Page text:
Visuals definitely matter, but more important than your visual brand is your brand’s voice. How do you want your voice (the copy on your website, your Instagram captions, etc) to make your customer feel? When they land on your website, do you want them to feel secure in your professionalism? Warm and fuzzy? Something else? The answer is up to you, but it’s important to decide.

6. Marketing. As much as I hate to say it, this is so much more than just posting on Instagram… but Instagram is a good place to start. Consider what social media platforms you will use, and start by getting really comfortable with one first. In addition to developing a social media marketing strategy, you will also want to consider email marketing.

7. Launch strategy. This is so much more than buying some supplies and posting on Instagram, if you want to do it effectively. The goal should be to create a little bit of buzz before making your product or service available. Consider offering free products or services to trusted friends or micro-influencers in exchange for reviews, referrals or social media content.

That’s a lot, right? But these are all things you can do.

It may feel incredibly overwhelming if you are going from “I wish that I could” to “I am going to.” Don’t worry: I’ve been in your shoes. It feels like what I imagine staring out of an airplane, prepared to skydive feels like. Terrifying, but also thrilling. To go from spending your days fully engulfed in the needs of your family to considering doing something for you is a major mindset shift.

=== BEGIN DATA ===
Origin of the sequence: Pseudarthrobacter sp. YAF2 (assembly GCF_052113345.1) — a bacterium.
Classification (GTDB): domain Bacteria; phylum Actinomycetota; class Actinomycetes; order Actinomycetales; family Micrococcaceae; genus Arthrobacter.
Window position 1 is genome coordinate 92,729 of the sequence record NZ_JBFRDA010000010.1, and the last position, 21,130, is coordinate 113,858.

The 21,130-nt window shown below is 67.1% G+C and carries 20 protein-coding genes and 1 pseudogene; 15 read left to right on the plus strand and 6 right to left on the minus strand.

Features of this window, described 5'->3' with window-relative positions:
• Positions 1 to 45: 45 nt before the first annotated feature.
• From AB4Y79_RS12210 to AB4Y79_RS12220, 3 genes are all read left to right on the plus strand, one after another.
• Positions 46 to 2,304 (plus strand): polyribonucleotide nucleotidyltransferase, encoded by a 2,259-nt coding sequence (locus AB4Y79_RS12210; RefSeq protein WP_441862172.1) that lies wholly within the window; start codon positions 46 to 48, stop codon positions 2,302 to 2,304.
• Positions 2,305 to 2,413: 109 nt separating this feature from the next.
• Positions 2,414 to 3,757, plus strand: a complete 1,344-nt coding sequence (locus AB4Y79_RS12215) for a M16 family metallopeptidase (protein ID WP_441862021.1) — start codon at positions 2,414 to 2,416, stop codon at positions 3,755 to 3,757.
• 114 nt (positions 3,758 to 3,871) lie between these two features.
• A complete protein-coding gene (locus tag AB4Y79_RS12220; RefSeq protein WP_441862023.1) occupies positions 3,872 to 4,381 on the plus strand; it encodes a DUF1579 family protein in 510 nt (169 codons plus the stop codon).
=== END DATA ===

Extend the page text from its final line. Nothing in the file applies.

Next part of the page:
The thing is, business owner mamas get the benefit of working on their own terms while remaining at home with their children. While this unique and often stressful life certainly is not for everyone, for the women that are called to do it, it is filled with joy, pride and excitement.

My children often help with my businesses. They know my team and they have met my clients. I have built two businesses that are respectful of my children’s needs while allowing me to follow my passion and have financial independence. There is no right or wrong employment status for mothers, but this way of life works for my family.

Know that starting a business with children at home or in school is no small feat. But it can be done with proper planning. If your heart is pulling you to take a leap into this world, then take the rest of the summer to complete some of the above steps, and start planning for an exciting future. I’m rooting for you!

Want to see more stories by Kidsburgh’s guest writers? Check out this essay about mothers and mental health by Brea Schmidt and this essay by Christina Abernethy on teaching kids about autism and other disabilities.